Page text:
Problem with fractional exponents and negative numbers
12-06-2016, 12:54 AM
Post: #1
 German90 Junior Member Posts: 14 Joined: Apr 2016
Problem with fractional exponents and negative numbers
Hi, I tried to elevate a negative number to a fractional number and I get an error in home and a complex number on CAS. Do you know how to fix it? Is it a configuration problem? Thank you.

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12-06-2016, 01:27 AM (This post was last modified: 12-06-2016 01:30 AM by Han.)
Post: #2
 Han Senior Member Posts: 1,812 Joined: Dec 2013
RE: Problem with fractional exponents and negative numbers
Consider using NTHROOT.

Some discussion of the issue can be found here: http://www.hpmuseum.org/forum/thread-357...ht=nthroot

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12-06-2016, 01:44 AM
Post: #3
 German90 Junior Member Posts: 14 Joined: Apr 2016
RE: Problem with fractional exponents and negative numbers
Tried to use it but I cant, It just returns a common root.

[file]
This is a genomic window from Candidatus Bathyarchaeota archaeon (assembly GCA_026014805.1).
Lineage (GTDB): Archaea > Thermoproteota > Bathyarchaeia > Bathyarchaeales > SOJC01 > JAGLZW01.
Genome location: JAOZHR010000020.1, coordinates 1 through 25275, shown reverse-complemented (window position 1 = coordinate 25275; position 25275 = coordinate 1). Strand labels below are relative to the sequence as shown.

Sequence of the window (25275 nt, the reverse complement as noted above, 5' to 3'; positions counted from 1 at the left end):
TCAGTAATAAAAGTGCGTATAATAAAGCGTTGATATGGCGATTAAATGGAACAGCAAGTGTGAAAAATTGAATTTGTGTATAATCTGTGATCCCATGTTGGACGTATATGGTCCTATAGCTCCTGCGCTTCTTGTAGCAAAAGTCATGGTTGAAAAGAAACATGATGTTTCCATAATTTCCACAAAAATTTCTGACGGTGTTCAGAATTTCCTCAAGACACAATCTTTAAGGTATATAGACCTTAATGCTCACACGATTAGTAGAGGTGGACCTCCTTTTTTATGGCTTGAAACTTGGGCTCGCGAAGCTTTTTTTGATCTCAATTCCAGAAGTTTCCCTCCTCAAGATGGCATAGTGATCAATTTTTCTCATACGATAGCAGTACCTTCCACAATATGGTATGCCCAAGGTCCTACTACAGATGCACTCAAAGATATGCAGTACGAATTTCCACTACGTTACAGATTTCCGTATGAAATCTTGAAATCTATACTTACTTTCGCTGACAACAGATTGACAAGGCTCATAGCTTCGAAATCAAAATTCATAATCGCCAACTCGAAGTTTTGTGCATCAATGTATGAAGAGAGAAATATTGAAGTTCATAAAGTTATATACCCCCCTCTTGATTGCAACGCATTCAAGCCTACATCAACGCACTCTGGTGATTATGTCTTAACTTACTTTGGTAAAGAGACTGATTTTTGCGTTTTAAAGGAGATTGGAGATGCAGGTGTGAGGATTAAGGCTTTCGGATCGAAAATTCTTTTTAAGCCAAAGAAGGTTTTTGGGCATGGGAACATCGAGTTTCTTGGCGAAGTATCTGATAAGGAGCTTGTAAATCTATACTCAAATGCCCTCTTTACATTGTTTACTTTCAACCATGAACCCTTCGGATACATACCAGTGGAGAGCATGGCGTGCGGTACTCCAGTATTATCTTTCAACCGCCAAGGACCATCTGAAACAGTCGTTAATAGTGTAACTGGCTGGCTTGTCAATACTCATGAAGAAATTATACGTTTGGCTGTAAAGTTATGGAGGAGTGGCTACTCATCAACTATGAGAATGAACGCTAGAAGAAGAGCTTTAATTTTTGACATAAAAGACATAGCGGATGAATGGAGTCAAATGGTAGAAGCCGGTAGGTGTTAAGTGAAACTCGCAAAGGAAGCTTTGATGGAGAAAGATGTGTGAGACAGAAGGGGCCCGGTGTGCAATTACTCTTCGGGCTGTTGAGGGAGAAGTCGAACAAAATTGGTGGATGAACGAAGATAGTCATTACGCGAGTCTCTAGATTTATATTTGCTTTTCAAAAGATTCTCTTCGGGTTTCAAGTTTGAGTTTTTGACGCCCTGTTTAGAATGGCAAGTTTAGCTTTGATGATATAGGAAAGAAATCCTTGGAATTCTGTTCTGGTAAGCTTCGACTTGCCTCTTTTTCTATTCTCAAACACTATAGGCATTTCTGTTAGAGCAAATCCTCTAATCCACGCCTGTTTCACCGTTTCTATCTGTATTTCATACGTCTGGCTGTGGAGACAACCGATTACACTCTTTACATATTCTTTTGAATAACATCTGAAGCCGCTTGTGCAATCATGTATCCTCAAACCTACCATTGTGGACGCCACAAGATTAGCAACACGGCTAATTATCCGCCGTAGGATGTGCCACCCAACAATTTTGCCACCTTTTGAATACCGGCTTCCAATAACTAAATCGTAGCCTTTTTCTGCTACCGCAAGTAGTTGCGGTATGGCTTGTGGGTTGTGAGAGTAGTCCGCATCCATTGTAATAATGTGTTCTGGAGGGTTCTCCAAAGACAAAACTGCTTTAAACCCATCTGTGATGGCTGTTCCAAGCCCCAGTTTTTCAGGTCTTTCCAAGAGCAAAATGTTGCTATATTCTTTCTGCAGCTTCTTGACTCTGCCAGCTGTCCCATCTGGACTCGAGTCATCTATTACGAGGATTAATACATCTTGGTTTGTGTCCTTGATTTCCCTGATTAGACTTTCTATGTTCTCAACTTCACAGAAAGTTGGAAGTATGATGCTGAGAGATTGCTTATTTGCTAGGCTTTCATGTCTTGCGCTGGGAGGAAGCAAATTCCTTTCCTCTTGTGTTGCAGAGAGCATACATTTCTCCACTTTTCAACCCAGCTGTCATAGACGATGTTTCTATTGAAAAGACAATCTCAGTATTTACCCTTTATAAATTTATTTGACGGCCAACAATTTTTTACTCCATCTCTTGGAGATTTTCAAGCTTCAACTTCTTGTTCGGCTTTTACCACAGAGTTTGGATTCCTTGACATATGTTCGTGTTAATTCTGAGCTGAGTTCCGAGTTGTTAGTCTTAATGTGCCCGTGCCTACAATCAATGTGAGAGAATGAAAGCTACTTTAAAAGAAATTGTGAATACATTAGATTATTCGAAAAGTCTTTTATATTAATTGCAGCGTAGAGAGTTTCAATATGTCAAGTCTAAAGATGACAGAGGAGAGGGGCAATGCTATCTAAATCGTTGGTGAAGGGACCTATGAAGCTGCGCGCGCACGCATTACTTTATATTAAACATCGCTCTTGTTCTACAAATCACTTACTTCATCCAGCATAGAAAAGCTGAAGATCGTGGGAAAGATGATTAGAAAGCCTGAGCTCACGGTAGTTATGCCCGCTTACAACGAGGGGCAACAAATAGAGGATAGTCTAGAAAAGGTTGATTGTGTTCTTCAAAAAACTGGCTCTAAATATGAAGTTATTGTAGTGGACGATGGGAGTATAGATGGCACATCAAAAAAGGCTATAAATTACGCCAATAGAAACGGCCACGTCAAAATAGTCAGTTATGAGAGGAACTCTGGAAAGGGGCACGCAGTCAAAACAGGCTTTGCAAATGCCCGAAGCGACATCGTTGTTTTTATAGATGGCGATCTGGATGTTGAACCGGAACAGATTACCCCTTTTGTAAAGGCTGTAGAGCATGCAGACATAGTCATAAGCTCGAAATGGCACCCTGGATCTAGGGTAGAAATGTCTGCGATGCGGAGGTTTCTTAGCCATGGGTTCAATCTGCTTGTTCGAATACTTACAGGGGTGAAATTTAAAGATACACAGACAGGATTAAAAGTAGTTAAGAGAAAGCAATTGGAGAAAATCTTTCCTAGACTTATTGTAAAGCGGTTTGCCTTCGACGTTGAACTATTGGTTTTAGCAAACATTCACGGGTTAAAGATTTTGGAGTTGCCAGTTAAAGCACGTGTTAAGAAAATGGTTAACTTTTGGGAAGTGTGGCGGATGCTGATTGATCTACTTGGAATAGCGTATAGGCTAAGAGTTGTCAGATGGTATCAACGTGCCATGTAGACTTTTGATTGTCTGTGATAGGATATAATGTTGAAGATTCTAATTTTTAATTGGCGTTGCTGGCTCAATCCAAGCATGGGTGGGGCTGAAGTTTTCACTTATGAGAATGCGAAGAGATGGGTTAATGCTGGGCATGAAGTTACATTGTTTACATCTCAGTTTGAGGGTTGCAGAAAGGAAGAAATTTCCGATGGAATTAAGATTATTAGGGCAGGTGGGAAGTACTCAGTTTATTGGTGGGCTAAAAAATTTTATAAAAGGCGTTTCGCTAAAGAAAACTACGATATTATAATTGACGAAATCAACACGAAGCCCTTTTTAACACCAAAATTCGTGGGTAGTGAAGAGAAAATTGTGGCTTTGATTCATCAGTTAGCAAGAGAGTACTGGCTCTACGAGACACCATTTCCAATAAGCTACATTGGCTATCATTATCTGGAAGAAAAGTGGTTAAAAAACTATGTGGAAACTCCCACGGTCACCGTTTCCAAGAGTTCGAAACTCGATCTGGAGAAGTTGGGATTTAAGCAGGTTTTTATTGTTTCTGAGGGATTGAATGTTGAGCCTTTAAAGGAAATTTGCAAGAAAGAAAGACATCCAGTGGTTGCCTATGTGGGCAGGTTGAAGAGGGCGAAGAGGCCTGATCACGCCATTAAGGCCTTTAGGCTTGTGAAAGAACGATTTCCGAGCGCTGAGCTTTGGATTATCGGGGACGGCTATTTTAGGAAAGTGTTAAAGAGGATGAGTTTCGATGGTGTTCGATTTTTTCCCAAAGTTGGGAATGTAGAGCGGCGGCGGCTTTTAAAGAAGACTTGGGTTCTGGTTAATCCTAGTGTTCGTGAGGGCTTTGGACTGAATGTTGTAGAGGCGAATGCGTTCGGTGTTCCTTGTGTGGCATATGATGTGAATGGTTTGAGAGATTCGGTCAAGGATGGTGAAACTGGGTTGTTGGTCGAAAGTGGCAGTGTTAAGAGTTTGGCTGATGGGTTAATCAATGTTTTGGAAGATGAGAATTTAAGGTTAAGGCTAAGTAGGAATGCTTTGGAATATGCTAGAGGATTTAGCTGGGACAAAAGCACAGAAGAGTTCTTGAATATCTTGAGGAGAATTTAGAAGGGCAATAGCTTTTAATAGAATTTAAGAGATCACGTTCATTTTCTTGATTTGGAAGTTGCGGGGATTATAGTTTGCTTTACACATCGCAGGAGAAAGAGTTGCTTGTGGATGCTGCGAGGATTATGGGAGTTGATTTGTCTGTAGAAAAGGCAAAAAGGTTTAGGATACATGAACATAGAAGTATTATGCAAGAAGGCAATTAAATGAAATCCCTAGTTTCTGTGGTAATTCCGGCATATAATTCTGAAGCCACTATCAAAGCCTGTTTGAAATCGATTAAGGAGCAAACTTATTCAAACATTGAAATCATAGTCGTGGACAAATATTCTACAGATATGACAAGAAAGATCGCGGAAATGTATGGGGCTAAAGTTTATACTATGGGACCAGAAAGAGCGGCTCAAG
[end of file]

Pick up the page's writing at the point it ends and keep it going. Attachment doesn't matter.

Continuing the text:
12-06-2016, 05:33 AM
Post: #4
 Han Senior Member Posts: 1,812 Joined: Dec 2013
RE: Problem with fractional exponents and negative numbers
Can you be a bit more clear on what the issue is, then? You have listed what you typed into the calculator, but it is not clear what you were expecting as far as results go.

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12-06-2016, 07:36 AM
Post: #5
 Dirk.nl Member Posts: 166 Joined: Apr 2015
RE: Problem with fractional exponents and negative numbers
Hi German90,
Home settings; switch on "allow complex output from real input"

— Dirk Hartland
12-08-2016, 04:53 PM
Post: #6
 Jan_D Member Posts: 69 Joined: Nov 2016
RE: Problem with fractional exponents and negative numbers
First we have to know how g^b is defined when b is not an integer.

So what would 0.47^3.1 be?

It is defined by means of the well-known functions e^x and ln(x), as follows:

g^b=e^[b*ln(g)]

This seems reasonable because e^[b*ln(g)]=e^[ln(g^b)]=g^b.

But when we use this definition in the case of g being negative we have to calculate the logarithm of a negative number, which does not exist within the realm of real numbers.

Within the realm of complex numbers such a logarithm exists though.

That is the reason why the result is a complex number, written as r+s*i, where r and s are real numbers, and i is the imaginary unit.
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